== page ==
Environmental planner Sharon Gamson Danks is CEO of Green Schoolyards America and principal of Bay Tree Design in Berkeley, California. She is the author of Asphalt to Ecosystems: Design Ideas for Schoolyard Transformation, which was featured as a book review in the Children’s Outdoor Environments (COE) PPN section of The Field in January 2013. Her work transforms school grounds into vibrant public spaces that reflect and enhance local ecology, nurture children as they learn and play, and engage the community. The COE PPN is thrilled to have her work published here on The Field. –Chad Kennedy, ASLA, Children’s Outdoor Environments PPN Co-Chair
The Power and Potential of Green Schoolyards
Public school districts are one of the largest landowners in almost every city and town across the United States and around the world. In the United States alone, over 132,000 schools in more than 13,000 school districts serve more than 50 million pre-kindergarten to 12th grade students each year [1, 2]. Choices made by school districts about how they manage their landscapes profoundly impact their city and generations of local residents whose perspectives are shaped through daily, outdoor experiences at school.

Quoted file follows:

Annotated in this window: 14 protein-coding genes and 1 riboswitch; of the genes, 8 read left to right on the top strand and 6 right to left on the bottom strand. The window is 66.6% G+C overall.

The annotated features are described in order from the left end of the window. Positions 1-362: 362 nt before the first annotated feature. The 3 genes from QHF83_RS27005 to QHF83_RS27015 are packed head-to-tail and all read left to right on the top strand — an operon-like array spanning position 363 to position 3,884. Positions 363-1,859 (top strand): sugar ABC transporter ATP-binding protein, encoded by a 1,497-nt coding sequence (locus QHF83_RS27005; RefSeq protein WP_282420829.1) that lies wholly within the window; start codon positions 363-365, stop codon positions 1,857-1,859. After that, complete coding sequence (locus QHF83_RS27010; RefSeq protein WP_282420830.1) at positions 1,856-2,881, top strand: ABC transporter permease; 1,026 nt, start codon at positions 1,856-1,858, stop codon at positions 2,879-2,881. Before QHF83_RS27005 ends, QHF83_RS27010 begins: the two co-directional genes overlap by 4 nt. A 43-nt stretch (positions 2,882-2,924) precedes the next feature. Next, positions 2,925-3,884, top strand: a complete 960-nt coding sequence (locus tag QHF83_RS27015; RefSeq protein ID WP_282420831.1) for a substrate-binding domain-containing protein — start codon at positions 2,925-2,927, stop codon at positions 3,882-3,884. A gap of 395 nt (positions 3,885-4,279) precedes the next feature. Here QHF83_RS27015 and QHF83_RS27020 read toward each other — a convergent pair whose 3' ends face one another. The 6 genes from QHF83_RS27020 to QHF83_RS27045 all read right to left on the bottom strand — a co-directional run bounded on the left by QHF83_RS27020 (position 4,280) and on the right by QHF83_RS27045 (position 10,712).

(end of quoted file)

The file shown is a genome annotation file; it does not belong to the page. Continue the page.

A movement to green school grounds and connect students to nature is gaining momentum in the United States and around the globe, weaving the ideas of urban sustainability and ecological design together with academic achievement, public health, children’s wellbeing, sense of place, and community engagement. Green schoolyards bring nature back to cities and suburbs by transforming barren asphalt and ordinary grass into vibrant environments for learning and play, set within the context of the rich, local ecosystems that nurture wildlife and the natural processes that underlie and sustain our urban infrastructure. Green schoolyards foster children’s social, physical, and intellectual growth and health by providing settings for curiosity, collaboration, imagination, exploration, adventure, and wonder. Continue reading